Key Principles to Building a Brand

When it comes to building your business and your brand, there are a few key principles to help get you going and keep you in business:

Keep it Concise

You need to be able to explain what it is you do in as few words as possible. Be that your tagline on Linkedin or a killer elevator pitch on hand ready to pull out as required, you have to be able to boil it down to something simple and concise.

*JAGGAR's elevator pitch is as follows: * JAGGAR International is the ultimate online resource for the discerning, ambitious woman and seeks to mentor young women and seasoned executives alike in the pursuit of success and entrepreneurship.

Here's another one: Rosie Remotely is a virtual assistance and web design service offering clients exceptional, professional assistance - worldwide and on any timetable, allowing your business to reclaim lost time without the HR headache or FTE expense.

Even go shorter if you can! It needs to be easy to memorise and pull out at a second's notice. A tagline is always great too, like Nike's "Just Do It" or Harlow Garland's "Happily Ever After Starts Here" - they're concise, to the point, and give a view to what the company stands for and is about without the need for extensive description.

Keep it Simple

Our generation and the one following are notoriously lazy. We have everything at out fingertips already but every day we complain that we need things faster, smaller, bigger, stronger, more flexible - contradiction after contradiction but there it is. You need to make it easy or you're not going to get buy in and that applies regardless of what your selling and especially so if you're internet based. Dumb it down, make it obvious, make navigations on your site blatantly obvious and minimal. Make it logical, make it obvious, make it easy.

Tell Me Why

Why should anyone work with you? You need to differentiate yourself from the pack and make it obvious what that difference is. If you're a luxury service when your competitors are on the lower end, you have your market cornered and you're telling people that you're there to offer the higher end. If you have a fabulous reputation for something - service, price, quality etc, leverage that - that's what you should be pitching. People need a good reason to pick you or they simply won't.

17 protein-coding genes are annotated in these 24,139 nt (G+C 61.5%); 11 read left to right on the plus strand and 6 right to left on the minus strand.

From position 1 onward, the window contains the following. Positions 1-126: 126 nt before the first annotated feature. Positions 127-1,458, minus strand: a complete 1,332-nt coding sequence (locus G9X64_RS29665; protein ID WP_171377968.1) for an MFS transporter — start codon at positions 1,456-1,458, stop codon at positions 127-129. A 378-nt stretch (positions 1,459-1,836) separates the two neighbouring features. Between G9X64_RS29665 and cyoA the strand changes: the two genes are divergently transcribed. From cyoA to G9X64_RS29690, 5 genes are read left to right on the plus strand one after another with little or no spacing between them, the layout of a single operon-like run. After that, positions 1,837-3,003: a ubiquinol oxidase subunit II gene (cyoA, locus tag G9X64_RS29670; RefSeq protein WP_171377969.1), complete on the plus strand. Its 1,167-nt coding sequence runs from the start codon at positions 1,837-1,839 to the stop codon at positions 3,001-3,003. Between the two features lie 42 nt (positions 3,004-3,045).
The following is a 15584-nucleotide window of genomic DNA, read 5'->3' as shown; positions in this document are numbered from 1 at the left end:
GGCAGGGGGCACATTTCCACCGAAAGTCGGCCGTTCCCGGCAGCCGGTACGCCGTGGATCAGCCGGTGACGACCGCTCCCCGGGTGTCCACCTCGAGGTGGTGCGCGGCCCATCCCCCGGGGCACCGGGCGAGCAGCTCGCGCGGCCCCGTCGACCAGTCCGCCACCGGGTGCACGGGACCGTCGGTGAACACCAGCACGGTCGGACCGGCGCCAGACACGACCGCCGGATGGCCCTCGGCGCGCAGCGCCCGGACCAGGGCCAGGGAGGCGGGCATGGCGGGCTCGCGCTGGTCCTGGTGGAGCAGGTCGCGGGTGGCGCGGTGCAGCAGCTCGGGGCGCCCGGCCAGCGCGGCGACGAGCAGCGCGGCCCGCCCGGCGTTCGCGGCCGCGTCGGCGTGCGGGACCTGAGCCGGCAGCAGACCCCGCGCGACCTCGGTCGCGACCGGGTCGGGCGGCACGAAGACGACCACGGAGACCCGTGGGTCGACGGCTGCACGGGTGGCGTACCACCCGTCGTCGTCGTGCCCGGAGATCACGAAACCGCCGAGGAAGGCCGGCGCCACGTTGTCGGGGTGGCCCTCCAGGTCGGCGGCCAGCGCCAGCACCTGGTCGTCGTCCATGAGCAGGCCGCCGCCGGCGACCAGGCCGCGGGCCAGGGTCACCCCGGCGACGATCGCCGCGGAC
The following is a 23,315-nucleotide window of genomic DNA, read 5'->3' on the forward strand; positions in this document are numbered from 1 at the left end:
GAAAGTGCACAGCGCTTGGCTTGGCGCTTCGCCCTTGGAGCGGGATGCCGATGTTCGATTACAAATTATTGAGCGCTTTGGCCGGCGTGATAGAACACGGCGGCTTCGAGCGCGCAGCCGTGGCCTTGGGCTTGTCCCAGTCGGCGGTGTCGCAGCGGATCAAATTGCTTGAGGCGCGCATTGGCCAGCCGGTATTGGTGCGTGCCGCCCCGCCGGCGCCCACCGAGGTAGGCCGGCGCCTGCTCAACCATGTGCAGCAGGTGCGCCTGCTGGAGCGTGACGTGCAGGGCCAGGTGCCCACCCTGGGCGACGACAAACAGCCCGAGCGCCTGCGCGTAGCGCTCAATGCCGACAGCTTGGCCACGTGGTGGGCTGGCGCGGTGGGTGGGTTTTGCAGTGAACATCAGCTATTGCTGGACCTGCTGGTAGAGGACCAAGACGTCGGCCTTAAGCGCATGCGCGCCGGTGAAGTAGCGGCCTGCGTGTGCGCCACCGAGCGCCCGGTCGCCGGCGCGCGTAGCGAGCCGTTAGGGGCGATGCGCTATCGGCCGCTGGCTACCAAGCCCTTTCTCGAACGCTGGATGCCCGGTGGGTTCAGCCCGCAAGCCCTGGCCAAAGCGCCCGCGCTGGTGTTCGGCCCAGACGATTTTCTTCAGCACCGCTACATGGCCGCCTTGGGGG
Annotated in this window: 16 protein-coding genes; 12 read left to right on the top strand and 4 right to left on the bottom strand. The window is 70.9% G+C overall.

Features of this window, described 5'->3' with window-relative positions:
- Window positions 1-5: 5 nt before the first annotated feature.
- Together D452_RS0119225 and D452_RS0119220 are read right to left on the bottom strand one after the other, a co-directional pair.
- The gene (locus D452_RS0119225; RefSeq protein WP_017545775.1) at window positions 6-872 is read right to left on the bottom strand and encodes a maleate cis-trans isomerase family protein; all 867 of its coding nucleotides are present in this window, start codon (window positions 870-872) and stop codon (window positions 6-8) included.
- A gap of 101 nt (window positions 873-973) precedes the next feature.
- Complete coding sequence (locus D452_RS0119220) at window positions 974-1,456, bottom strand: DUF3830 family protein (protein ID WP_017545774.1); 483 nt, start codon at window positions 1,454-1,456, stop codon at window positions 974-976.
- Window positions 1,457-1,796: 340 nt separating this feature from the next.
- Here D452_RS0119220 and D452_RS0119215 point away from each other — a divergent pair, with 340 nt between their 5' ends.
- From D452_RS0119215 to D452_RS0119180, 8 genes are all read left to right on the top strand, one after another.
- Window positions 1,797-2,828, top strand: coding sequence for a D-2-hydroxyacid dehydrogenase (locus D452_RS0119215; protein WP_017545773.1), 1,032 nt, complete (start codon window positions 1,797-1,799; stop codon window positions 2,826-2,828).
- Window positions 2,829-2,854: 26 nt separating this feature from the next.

Constantly Improve

You're never 'finished'. Your business is never done. Even the giants continue to churn out new ideas, new extensions, new partnerships to grow and build on their company's foundation. Launching a company with one product and no plan for expansion is generally foolish with the odd exception but even the exceptions irk out new ways to reach people, and draw in repeat business. You must be constantly looking for ways to improve or expand or your competitors will leave you in the dust.

Creating Authority in Your Brand

It's so easy these days to create a website using a user-friendly template and platform, throw up some basic information, a shiny Shopify tie-in store and some social media shares and call yourself a business but unfortunately, with such ease of set up, there's a vast number of businesses out there that are simply looks with no substance. They're businesses that have been set up to make a quick buck rather than out of the authority of experience.

While some of these businesses will see rampant success due to an overdilution of brand bombs through social media and brand alignment, your business - which is likely to be more authorative, may not stand a chance because people get used to solely seeing the 'show' and not the substance.

Your brand needs to be an authority on its industry. It needs to offer something that others do not, it needs to come from a foundation of honest-to-goodness hard work and determination and the experience of establishing relationships with clients and suppliers to reflect this.